Why Isn't Karate an Olympic Sport? - Yahoo Voices - voices.yahoo.com

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** Why Isn't Karate an Olympic Sport? **

Brandon Miller
Brandon Miller, Yahoo Contributor Network
Feb 15, 2010 "Share your voice on Yahoo websites. Start Here."

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Karate has been around for hundreds of years. It is one of the oldest and
most practiced martial art in the world. But, why isn't it an approved
sport in the Olympics? Currently, Tae Kwon Do and Judo are the only two
martial arts that are official events of the Olympic games. Karate, on the
hand, has been reviewed several times, but was never passed by the IOC
(International Olympic Committee). Let's take a look at Olympic review
process, past considerations of karate by the IOC, and reasons why it may
not have been approved.

_*How are Sports Evaluated and Approved by the IOC?*_

According the Olympic Guidelines, there are several criteria for a sport to
become a part of the Olympics. First, the sport must be widely practiced
around the world. Second, the sport need to be overseen by a International
Federation. This federation will determne the competitions rules and ensure
that the guidelines are followed properly. There are also several other
criteria determined by the IOC (depending on the type of sport) to help
establish the sport's credibility.

_*HIstory of Karate's Evaluation by the IOC
*_
Karate has been voted on a several times by the IOC. In 2005, Karate was
approved during the first voting round. However, it was booted from the
evaluation process at the last minute. In 2009, Karate was once again
denied access to the games.

The evaluation of Karate as a potential Olympic sport began a long time
before it


Source: voices.yahoo.com/why-isnt-karate-olympic-sport-5445960.html


Karate - Wikipedia, the free encyclopedia

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** Karate **

From Wikipedia, the free encyclopedia
Jump to: navigation, search
This article is about the martial art. For other uses, see Karate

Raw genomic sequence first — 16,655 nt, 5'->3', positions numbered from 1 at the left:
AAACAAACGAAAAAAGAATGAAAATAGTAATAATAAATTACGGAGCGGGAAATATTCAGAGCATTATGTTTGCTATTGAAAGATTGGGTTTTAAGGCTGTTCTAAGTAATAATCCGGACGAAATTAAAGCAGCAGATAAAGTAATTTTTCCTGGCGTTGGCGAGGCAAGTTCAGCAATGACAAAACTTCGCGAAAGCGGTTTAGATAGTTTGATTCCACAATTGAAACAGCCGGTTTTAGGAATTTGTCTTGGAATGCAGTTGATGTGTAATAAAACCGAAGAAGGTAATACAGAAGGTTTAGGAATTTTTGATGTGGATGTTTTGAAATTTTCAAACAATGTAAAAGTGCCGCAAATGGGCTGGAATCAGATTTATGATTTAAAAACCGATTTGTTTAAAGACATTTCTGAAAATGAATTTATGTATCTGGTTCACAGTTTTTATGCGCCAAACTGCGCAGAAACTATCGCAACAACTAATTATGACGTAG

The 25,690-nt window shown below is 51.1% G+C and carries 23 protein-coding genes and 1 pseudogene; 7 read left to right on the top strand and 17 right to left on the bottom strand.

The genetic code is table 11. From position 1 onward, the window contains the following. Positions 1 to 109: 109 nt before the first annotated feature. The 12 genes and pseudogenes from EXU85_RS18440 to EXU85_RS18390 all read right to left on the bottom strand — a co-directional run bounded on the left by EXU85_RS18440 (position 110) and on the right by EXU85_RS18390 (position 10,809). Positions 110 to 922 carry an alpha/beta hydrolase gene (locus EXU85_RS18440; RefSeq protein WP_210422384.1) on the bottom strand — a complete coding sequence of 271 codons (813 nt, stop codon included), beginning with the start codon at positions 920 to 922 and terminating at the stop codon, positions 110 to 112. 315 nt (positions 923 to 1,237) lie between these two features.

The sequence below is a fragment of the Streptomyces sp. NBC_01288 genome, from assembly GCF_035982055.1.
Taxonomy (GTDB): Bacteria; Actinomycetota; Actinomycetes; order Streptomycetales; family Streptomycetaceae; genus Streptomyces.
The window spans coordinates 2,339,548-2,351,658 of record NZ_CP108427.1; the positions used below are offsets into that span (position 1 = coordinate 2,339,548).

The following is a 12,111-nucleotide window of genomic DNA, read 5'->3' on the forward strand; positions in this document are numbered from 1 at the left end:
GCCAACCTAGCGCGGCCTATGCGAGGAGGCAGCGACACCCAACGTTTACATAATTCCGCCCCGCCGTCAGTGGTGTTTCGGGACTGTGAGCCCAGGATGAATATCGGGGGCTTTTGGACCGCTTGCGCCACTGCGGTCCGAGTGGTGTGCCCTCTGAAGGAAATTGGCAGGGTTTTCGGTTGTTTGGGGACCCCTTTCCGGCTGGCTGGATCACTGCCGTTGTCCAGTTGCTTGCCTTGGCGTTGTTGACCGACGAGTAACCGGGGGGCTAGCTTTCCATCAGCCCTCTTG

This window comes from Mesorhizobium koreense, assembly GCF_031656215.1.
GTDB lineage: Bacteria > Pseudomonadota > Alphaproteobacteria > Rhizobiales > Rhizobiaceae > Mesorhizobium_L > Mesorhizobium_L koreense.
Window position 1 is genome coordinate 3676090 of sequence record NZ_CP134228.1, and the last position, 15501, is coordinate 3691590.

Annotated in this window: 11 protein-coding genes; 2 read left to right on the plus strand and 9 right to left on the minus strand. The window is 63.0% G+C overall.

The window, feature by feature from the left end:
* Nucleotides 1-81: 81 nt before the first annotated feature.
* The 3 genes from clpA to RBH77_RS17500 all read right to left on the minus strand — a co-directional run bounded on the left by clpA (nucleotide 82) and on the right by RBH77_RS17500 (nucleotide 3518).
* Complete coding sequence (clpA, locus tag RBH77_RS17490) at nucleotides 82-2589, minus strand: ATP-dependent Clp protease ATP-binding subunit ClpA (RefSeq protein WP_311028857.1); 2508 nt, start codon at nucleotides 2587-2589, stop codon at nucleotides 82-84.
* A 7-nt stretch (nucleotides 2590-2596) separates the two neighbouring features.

(disambiguation).

Karate
(空手)
Karatedo.svg
Hanashiro Chomo.jpg
Hanashiro Chomo
Also known as /Karate-dō/ (空手道)
Focus Striking
Hardness Full contact, Semi contact, Light contact
Country of origin Ryūkyū Kingdom Ryukyu Kingdom / Japan Japan
Creator Sakukawa Kanga; Matsumura Sōkon; Itosu Ankō; Arakaki
Seishō; Higaonna Kanryō
Parenthood Indigenous martial arts of Ryukyu Islands, Chinese kenpo^[1]^[2]
Olympic sport No

*Karate* (空手^?) (/kəˈrɑːtiː/; Japanese
pronunciation: [kaɽate] ( listen)) is a martial art developed in the
Ryukyu Islands in what is now Okinawa, Japan. It was developed partially
from the indigenous martial arts of Ryukyu Islands (called /te/ (手^?),
literally "hand"; /tii/ in Okinawan) and from Chinese kenpo.^[1]^[2] Karate
is a striking art using punching, kicking, knee strikes, elbow strikes and
open hand techniques such as knife-hands, spear-hands, and palm-heel
strikes. In some styles, grappling, throws, joint locks, restraints, and
vital point strikes are also taught.^[3] A karate practitioner is called a
*karateka* (空手家^?).

Karate was developed in the Ryukyu Kingdom. It was brought to the Japanese
mainland in the early 20th century during a time of cultural exchanges
between the Japanese and the Ryukyuans. It was systematically taught in
Japan after the Taisho era.^[4] In 1922 the Japanese Ministry of Education
invited Gichin Funakoshi to Tokyo to give a karate demonstration. In 1924
Keio University established the first university karate club in Japan and
by 1932, major Japanese universities had karate clubs.^[5] In this era of
escalating Japanese militarism,^[6] the name was changed from 唐手
("Chinese hand" or "Tang hand")^[7] to 空手 ("empty hand") –
both of which are pronounced /karate/ – to indicate that the


Source: en.wikipedia.org/wiki/Karate

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